The apples must be sorted, sized, packed, and otherwise handled in the packing sheds on grading and packing lines used solely for fruit intended for shipment to the United States, or, if on grading and packing lines used previously for other fruit, only after the lines have been washed with water.

During packing operations, apples must be inspected for insect pests as follows: all fruit in each grower lot must be inspected at each of two inspection stations on the packing line by packing shed technicians. In addition, one carton from every pallet in each grower lot must be inspected by officials of the plant protection service. If the inspections reveal any live larva or pupa of Leucoptera malifoliella, the entire grower lot must be rejected for shipment to the United States, and the plant protection service must reject for shipment any additional fruit from the producing orchard for the remainder of that shipping season. If the inspections reveal any other insect pest referred to in this section, and a treatment authorized in 7 CFR Part 305 is available, the fruit will remain eligible for shipment to the United States if the entire grower lot is treated for the pest under the supervision of an inspector. However, if the entire grower lot is not treated in this manner, or if a plant pest is found for which no treatment authorized in 7 CFR Part 305 is available, the entire grower lot will be rejected for shipment to the United States.

Apples that pass inspection at approved packing sheds must be presented to an inspector for preclearance inspection as prescribed in this section or for inspection in the United States as prescribed in this section.

Apples presented for preclearance inspection must be identified with the packing shed where they were processed, as well as with the producing orchard, and this identity must be maintained until the apples arrive in the United States.

Facilities for the preclearance inspections prescribed in this section must be provided in the exporting country at a site acceptable to APHIS.

Any apples rejected for shipment into the United States may not, under any circumstance, be presented again for shipment to the United States.

Preclearance inspection

Preclearance inspection will be conducted in the exporting country by an inspector. Preclearance inspection will be conducted for a minimum of 6,000 cartons of apples, which may represent multiple grower lots from different packing sheds. The cartons examined during any given preclearance inspection will be known as an inspection unit. Apples in any inspection unit may be shipped to the United States only if the inspection unit passes inspection as follows:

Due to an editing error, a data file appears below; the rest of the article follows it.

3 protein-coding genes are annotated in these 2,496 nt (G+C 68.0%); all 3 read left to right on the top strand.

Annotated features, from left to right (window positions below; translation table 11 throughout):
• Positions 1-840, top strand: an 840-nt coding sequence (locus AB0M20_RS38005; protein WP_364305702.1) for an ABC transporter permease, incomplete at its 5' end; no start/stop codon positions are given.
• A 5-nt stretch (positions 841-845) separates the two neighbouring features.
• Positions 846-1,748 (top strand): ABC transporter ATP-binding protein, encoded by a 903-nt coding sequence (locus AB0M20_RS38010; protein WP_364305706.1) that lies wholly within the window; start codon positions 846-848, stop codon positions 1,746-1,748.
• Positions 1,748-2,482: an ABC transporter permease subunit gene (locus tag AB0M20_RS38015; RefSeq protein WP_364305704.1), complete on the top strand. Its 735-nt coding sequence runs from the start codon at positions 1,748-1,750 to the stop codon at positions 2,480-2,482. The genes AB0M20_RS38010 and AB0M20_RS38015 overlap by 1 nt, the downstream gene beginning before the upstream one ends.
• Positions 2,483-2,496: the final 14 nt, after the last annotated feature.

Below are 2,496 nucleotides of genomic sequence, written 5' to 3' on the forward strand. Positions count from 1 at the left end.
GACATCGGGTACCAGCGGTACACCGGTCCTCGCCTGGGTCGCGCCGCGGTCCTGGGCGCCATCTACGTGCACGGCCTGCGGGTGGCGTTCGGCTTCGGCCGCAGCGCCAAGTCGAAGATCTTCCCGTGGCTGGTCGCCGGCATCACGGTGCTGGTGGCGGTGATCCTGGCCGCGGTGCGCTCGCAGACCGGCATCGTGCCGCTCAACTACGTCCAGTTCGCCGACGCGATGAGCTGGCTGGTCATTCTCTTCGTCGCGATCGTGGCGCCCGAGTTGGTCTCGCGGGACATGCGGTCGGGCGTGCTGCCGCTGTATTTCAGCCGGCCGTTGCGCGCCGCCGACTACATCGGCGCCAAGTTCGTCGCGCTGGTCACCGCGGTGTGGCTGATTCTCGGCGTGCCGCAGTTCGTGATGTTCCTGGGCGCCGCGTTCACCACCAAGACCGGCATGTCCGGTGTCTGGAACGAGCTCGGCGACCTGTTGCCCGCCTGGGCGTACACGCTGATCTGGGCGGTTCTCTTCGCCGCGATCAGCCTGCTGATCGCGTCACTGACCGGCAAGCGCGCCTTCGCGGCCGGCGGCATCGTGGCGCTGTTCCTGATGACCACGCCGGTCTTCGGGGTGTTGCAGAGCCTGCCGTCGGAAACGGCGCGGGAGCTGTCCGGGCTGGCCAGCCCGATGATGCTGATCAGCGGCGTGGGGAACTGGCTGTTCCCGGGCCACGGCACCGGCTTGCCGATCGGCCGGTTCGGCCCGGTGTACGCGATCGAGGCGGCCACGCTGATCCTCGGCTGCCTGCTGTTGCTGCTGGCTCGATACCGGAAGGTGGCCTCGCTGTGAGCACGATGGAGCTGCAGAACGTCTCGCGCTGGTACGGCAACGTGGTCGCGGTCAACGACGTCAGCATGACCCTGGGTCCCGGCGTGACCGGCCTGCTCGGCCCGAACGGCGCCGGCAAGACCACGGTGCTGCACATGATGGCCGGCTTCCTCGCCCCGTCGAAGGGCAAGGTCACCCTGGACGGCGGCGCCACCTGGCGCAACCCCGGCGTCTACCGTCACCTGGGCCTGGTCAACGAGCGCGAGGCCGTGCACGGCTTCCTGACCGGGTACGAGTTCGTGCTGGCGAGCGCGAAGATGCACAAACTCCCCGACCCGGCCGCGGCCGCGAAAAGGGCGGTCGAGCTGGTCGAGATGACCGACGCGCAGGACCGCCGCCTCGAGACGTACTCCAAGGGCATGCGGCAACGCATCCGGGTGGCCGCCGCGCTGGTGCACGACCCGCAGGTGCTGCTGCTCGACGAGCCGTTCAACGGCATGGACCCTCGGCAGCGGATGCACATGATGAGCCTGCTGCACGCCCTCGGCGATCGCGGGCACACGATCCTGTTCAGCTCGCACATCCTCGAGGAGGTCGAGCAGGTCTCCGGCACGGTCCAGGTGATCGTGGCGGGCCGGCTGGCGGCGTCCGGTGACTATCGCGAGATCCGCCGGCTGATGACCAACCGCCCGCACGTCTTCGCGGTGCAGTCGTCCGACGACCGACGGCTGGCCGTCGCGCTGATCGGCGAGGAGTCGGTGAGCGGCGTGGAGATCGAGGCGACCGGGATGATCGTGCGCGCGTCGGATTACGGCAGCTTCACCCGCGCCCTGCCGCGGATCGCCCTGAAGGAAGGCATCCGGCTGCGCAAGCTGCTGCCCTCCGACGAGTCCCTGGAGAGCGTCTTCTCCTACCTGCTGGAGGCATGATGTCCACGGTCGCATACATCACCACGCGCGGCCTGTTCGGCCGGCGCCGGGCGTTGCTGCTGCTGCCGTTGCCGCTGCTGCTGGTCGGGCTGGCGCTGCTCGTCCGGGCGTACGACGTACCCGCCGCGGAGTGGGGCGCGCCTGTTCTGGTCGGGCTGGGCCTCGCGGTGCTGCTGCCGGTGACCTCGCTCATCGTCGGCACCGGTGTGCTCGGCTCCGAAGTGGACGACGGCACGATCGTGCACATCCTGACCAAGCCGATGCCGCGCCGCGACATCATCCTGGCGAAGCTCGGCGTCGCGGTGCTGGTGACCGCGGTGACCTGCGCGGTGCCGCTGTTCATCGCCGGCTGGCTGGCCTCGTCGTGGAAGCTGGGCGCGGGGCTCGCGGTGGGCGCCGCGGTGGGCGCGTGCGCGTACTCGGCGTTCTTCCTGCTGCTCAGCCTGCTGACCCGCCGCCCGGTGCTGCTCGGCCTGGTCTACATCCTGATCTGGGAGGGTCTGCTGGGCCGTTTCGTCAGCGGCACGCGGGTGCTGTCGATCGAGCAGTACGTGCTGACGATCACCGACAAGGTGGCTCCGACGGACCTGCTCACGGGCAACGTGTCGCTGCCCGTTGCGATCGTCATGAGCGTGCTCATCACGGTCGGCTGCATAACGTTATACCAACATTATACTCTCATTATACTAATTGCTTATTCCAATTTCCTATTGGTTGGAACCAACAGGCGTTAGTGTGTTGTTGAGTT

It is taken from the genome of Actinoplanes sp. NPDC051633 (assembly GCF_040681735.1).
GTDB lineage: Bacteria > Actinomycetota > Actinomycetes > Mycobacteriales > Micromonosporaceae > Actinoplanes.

Inspectors will examine, fruit by fruit, a biometrically designed statistical sample of 300 cartons drawn from each inspection unit.

If inspectors find any live larva or pupa of Leucoptera malifoliella, they will reject the entire inspection unit for shipment to the United States. The inspectors also will reject for shipment any additional fruit from the producing orchard for the remainder of the shipping season. However, other orchards represented in the rejected inspection unit will not be affected for the remainder of the shipping season because of that rejection. Additionally, if inspectors reject any three inspection units in a single shipping season because of Leucoptera malifoliella on fruit processed by a single packing shed, no additional fruit from that packing shed will be accepted for shipment to the United States for the remainder of that shipping season.

If the inspectors find evidence of any other plant pest referred to in this section, and a treatment authorized in 7 CFR Part 305 is available, fruit in the inspection unit will remain eligible for shipment to the United States if the entire inspection unit is treated for the pest under the supervision of an inspector. However, if the entire inspection unit is not treated in this manner, or if a plant pest is found for which no treatment authorized in 7 CFR Part 305 is available, the inspectors will reject the entire inspection unit for shipment to the United States. Rejection of an inspection unit because of pests other than Leucoptera malifoliella will not be cause for rejecting additional fruit from an orchard or packing shed.